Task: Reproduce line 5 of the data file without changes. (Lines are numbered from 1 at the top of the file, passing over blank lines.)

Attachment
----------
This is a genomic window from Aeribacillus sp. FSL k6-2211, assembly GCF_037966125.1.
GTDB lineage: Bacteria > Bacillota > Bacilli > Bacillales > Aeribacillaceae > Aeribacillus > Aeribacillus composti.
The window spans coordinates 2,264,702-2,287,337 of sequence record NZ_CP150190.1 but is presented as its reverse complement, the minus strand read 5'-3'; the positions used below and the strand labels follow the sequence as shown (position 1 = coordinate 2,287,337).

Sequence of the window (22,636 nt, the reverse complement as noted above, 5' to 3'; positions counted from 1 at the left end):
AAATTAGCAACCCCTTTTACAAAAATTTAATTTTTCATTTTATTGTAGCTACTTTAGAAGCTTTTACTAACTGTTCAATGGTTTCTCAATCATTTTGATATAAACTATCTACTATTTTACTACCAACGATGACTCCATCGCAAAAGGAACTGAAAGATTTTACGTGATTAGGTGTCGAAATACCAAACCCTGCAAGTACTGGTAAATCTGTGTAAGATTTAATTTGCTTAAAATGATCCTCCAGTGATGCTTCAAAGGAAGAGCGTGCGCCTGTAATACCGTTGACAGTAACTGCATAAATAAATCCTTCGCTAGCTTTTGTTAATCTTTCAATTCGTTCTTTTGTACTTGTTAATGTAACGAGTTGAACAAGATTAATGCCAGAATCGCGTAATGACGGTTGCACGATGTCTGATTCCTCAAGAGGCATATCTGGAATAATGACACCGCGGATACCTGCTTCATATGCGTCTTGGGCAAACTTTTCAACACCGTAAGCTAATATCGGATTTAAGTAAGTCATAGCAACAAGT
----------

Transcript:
AAATTAGCAACCCCTTTTACAAAAATTTAATTTTTCATTTTATTGTAGCTACTTTAGAAGCTTTTACTAACTGTTCAATGGTTTCTCAATCATTTTGATATAAACTATCTACTATTTTACTACCAACGATGACTCCATCGCAAAAGGAACTGAAAGATTTTACGTGATTAGGTGTCGAAATACCAAACCCTGCAAGTACTGGTAAATCTGTGTAAGATTTAATTTGCTTAAAATGATCCTCCAGTGATGCTTCAAAGGAAGAGCGTGCGCCTGTAATACCGTTGACAGTAACTGCATAAATAAATCCTTCGCTAGCTTTTGTTAATCTTTCAATTCGTTCTTTTGTACTTGTTAATGTAACGAGTTGAACAAGATTAATGCCAGAATCGCGTAATGACGGTTGCACGATGTCTGATTCCTCAAGAGGCATATCTGGAATAATGACACCGCGGATACCTGCTTCATATGCGTCTTGGGCAAACTTTTCAACACCGTAAGCTAATATCGGATTTAAGTAAGTCATAGCAACAAGT